Background Fibromyalgia constitutes a chronic pain syndrome that has been also characterized by an altered cortical processing of emotional stimulation (Montoya et al., 2005). Furthermore, several studies have indicated that such dysfunction in the emotional processing could be related to the presence of attentional biases towards threat-related information (Duscheck et al., 2014). However, little is known about neural correlates of the time course of attentional biases in fibromyalgia and their clinical significance.
Objectives To explore neural correlates of the time course of early attentional biases in fibromyalgia.
Methods To test this issue, 40 participants (twenty fibromyalgia patients- FM- and twenty healthy volunteers –HV-) were asked to perform concurrent but distinct target distractor paradigm. Stimulation consisted of the presentation of a set of visual elements, some of them remaining outside the subject's awareness (eg., spiders –threatening stimuli- or snowflakes –neutral stimuli-) and others being consciously perceived (numbers from 1 to 9). These numbers were presented at the centre of the screen and the out-of-awareness elements were situated peripherally forming frames all around in each number. Each image lasted 50 ms. Participants had to press a key when the central number was under 5, and a different key, when it was over 5. Event-related potentials (ERP) were recorded at sixty scalp electrodes. Temporal and spatial principal component analyses were employed to define and quantify ERP components.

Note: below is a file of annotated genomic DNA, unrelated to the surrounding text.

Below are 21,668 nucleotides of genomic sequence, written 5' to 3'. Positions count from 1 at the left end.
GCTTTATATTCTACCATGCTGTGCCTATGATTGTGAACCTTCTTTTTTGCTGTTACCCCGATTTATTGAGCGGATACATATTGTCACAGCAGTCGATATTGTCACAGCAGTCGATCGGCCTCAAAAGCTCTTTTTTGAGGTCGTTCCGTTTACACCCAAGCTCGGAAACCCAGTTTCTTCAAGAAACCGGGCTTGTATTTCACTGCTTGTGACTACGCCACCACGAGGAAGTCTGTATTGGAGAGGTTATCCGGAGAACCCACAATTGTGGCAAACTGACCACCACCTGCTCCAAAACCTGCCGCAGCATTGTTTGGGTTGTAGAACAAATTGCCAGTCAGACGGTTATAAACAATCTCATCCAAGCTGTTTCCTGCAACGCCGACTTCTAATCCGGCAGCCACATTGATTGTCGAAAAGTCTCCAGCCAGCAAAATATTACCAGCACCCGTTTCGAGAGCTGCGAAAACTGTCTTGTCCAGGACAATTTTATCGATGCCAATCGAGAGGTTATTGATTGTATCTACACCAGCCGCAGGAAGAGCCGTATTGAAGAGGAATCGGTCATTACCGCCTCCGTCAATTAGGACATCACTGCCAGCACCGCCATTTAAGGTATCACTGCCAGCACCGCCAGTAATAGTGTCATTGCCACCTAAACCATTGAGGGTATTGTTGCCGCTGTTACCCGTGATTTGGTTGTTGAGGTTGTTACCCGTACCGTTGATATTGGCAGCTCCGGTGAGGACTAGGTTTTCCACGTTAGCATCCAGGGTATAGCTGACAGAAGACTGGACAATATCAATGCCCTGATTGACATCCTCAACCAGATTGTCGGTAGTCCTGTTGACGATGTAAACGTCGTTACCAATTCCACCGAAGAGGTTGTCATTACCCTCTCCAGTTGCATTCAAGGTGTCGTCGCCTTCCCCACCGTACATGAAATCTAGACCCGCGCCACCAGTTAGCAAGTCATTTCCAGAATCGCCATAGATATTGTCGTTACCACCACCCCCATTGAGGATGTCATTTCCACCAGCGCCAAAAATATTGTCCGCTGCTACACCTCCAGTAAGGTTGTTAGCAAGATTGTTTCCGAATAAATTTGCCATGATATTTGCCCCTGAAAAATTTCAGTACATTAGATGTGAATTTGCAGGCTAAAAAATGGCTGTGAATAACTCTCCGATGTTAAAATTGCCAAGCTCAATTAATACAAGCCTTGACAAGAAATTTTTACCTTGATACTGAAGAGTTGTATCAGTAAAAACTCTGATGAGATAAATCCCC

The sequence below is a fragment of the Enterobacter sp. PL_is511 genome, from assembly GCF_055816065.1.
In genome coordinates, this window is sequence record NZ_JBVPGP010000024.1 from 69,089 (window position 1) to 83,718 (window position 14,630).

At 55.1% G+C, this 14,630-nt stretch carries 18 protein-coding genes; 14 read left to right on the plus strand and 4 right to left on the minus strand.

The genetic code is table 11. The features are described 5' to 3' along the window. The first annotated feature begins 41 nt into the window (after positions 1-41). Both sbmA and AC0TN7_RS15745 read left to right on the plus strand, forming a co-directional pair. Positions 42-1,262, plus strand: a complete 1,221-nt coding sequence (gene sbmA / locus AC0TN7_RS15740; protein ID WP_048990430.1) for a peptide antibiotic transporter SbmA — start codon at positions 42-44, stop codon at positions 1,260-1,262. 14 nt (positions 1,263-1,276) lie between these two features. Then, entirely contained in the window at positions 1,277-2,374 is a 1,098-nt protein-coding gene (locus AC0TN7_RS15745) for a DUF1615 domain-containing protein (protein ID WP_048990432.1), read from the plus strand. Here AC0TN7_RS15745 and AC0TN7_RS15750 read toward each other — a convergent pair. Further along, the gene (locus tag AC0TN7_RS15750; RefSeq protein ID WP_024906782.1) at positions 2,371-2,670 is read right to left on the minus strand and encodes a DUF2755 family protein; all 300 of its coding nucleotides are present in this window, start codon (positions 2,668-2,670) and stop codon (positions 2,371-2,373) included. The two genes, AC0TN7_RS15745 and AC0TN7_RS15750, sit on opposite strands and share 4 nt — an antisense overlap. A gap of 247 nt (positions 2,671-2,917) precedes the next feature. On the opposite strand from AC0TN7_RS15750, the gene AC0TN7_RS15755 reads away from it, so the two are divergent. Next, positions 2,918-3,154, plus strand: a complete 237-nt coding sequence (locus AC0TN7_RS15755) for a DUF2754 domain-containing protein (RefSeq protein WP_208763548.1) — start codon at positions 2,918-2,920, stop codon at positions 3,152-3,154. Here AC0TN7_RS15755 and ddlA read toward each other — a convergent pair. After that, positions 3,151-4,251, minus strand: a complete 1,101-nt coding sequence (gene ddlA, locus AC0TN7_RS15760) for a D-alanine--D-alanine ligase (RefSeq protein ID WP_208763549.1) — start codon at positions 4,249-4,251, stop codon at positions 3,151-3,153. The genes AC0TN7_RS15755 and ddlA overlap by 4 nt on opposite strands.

Results ANOVAs indicated that posterior regions of the P1 component (temporal factor 4) were sensitive to the interaction between type of stimulus by group (p<0.05). Specifically, FM patients as compared to HV showed higher amplitudes to threatening information than the neutral one even when it was subjectively non-consciously perceived.
Conclusions Present results show enhanced activation at cortical visual processing regions to threat-related information in fibromyalgia patients even when it was unconsciously processed. This early/automatic attentional bias to emotionally negative stimulation in these patients could play a relevant role as a strong mechanism to maintain and worsening their pain-related symptoms. Therapeutical strategies aimed to train controlled attentional skills may be helpful (Vago et al., 2011).
Duscheck, S., Werner, N.S., Limbert, N., Winkelmann, A. & Montoya. P. (2014). Attentional bias toward negative information in patients with fibromyalgia syndrome. Pain Medicine, 15, 603-612.
Montoya, P., Pauli, P., Batra, A. & Wiedemanm, G. (2005). Altered processing of pain-related information in patients with fybromialgia. European Journal of Pain, 9, 293-303.
Vago, R.D., & Nakamura, Y. (2011). Selective attentional bias towards pain-related threat in fibromyalgia: preliminary evidence for effects of mindfulness meditation training. Cognitive Therapy and Research, 35, 581-594.
Acknowledgements Supported by grant PI13/01759 from the Ministry of Economy and Competitiveness: Institute of Health Carlos III (ISCIII) of Spain.
Disclosure of Interest None declared
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